‘Fast’ and ‘compact’ highlight Pittcon ’08

March 15, 2008
NEW ORLEANS, LA—A trip to the “Big Easy” may evoke images of slower, more genteel times, but Pittcon 2008, held March 1–7 at the massive Ernest N.

NEW ORLEANS, LA—A trip to the “Big Easy” may evoke images of slower, more genteel times, but Pittcon 2008, held March 1–7 at the massive Ernest N. Morial Convention Center, did its best to showcase the latest advances in size and speed of advanced microscopy and spectroscopy systems. More than 1100 companies from 85 countries displayed their wares in the 1.1 million square-foot exhibit hall; total attendance was about 18,000.

The conference featured more than 2000 papers and posters covering everything from bioanalytical chemistry and biomedicine to neurochemistry, polymer science, informatics, nanotechnology, applied molecular spectroscopy, environmental chemistry, and forensic analysis. Hot topics included Fourier transform infared (FTIR) imaging and Raman spectroscopy for a broad spectrum of applications, plus a special symposium on using analytical techniques (optical and otherwise) to assess biodiesel quality.

Things got off to a great start Sunday afternoon at the plenary presentation given by Leroy Hood, president of the Institute for Systems Biology (Seattle, WA) and an award-winning pioneer in the field of DNA sequencing. Over the last 40 years Hood’s research has focused on fundamental biology and on bringing engineering to biology. He helped develop DNA and protein sequencers and synthesizers and the ink-jet oligonucleotide synthesizer for making DNA arrays—five instruments that provided the technological foundation for modern molecular biology and genomics and for which he was honored the Kyoto Prize for Advanced Technology in 2002.

Hood’s talk at Pittcon focused on the increasing role of spectroscopy, microscopy, and related technologies in systems biology and the emerging field of “systems medicine.” He believes that systems medicine, together with advances in DNA sequencing and blood-protein measurements at the nano scale and new computational and mathematical tools, will transform medical care and the entire healthcare industry over the next 5–20 years.

“Biology is one of the dominant sciences in the 21st century. It will transform many aspects of society in fundamental ways, and systems biology in particular will impact other sciences such as engineering,” he said. “If you understand networks you can re-engineer them, and this will have an important impact on the treatment of disease in the future.”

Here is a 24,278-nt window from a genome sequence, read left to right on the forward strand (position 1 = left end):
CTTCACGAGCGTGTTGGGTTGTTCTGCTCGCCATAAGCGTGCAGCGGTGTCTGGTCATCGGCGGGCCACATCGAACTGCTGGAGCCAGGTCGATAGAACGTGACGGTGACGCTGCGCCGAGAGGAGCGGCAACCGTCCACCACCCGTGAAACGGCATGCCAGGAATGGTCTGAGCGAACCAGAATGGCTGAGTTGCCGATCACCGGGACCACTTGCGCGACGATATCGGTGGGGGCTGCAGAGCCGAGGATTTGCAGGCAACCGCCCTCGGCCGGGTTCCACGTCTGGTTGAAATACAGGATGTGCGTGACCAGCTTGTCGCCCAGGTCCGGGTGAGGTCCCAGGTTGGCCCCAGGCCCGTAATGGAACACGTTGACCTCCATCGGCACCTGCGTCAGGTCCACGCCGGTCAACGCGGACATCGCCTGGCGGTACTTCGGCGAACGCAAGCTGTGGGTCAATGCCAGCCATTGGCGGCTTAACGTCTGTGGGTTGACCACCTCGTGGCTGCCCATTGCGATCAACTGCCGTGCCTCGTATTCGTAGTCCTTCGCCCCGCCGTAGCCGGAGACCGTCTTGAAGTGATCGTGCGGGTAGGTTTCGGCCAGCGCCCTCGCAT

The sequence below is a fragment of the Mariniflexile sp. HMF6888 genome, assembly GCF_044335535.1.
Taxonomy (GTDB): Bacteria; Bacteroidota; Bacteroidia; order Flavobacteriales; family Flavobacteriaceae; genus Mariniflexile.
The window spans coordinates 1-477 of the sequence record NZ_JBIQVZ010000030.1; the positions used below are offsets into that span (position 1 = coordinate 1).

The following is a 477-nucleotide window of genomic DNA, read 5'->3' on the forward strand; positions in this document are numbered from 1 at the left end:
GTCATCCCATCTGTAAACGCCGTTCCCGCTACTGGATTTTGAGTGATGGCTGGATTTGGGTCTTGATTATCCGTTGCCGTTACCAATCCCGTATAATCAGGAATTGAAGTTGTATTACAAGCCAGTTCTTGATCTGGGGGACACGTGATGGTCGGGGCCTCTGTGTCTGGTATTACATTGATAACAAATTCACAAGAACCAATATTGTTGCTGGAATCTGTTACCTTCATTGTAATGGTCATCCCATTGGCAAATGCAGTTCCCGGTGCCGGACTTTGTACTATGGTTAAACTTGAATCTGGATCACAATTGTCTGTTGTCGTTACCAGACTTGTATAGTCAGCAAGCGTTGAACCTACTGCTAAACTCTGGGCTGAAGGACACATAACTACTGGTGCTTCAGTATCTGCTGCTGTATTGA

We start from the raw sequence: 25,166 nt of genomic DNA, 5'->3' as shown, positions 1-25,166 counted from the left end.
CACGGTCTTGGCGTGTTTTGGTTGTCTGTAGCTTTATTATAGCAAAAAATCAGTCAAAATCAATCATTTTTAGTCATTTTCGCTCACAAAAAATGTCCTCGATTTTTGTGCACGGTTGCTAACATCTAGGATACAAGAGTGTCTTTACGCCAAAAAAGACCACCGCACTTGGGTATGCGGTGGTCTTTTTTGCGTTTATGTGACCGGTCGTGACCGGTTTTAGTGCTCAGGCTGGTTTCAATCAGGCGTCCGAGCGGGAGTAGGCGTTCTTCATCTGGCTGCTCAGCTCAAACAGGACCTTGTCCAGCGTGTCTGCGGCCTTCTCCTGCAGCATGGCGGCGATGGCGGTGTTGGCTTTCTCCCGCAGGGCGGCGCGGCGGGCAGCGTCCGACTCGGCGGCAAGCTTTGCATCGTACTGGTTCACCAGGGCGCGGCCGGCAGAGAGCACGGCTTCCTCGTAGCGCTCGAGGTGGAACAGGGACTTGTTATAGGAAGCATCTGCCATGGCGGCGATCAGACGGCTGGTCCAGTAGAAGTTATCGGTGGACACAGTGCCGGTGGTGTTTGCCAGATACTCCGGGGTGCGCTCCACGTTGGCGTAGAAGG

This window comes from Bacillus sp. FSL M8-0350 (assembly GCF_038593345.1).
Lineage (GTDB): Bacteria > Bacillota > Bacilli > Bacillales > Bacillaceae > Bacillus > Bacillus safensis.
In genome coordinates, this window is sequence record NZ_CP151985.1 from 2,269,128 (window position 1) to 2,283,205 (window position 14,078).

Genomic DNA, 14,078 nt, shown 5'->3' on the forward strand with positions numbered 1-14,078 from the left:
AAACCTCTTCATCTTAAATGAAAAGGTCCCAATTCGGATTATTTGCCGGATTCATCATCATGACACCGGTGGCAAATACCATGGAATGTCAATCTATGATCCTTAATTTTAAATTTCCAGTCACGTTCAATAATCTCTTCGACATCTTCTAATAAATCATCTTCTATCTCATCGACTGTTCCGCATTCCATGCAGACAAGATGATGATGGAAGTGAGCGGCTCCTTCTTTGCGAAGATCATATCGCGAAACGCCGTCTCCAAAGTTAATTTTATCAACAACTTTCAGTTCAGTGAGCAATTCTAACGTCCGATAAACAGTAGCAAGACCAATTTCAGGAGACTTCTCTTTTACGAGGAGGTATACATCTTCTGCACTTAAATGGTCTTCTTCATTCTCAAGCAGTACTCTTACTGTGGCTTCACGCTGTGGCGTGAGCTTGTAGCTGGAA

Smaller, faster, even cheaper

Down on the show floor, there were a number of new products that are poised to help enable Hood’s vision by making “high-end” spectroscopic and microscopic easier to use and more cost effective—and thus more appealing to a broader user base. DeltaNu (Laramie, WY), for example, introduced what it claims is the world’s smallest Raman spectrometer, the ReporteR. The palm-sized, 11-oz. system is designed for rapid identification of illicit drugs, explosives, plastics, and industrial chemicals.

Ahura Scientific (Wilmington, MA) is also targeting the field-based chemical identification market with its TruDefender FT product, a 3-lb. palm-sized FTIR system introduced at Pittcon optimized for hazmat and military applications. Vying for the title of smallest spectrometer at Pittcon was the Exoscan FTIR spectrophotometer from A2 Technologies (Danbury, CT). Designed to move spectroscopy out of the laboratory and into the field, the Exoscan weighs less than 7 lbs and is designed for non-destructive on-site surface and bulk analysis applications such as analyzing composite aircraft wings. Controlled and operated via a PDA device, the Exoscan features interchangeable internal reflectance and external reflectance sampling interfaces and is intended for sampling a variety of materials including solids, pastes, gels, and liquids.

“For decades FTIR spectroscopy has been a powerful analytical tool but it has primarily been used for laboratory use due to its size, complexity, and lack of instrument stability,” said Jon Frattaroli, CEO of A2 Technologies. “The Exoscan is about to change the way FTIR is used across the chemical industry and a number of other industries as well.”

Thermo Fisher Scientific (Waltham, MA) also made a splash with two new compact, modular lab-based products: the DXR Raman microscope and the DXR SmartRaman spectrometer. The DXR Raman microscope is designed to help non-specialist users achieve rapid sampling and analysis of particles, down to 1 micron spatial resolution, while the DXR SmartRaman spectrometer is intended specifically for quality-control lab-based applications.

On the business front, Agilent announced that it is acquiring TILL Photonics GmbH (Munich, Germany) and has completed the acquisition of Colloidal Dynamics. TILL Photonics develops and markets innovative life science products for fluorescence microscopy. The acquisition will complement Agilent’s atomic force microscope platform and is consistent with Agilent’s strategy of providing customers with comprehensive workflow solutions. The acquisition of privately held Colloidal Dynamics enables Agilent to have a complementary suite of particle-analysis solutions to materials science customers in the polymer, specialty chemical, inks/pigments, food, pharmaceutical, and materials research markets.—Kathy Kincade

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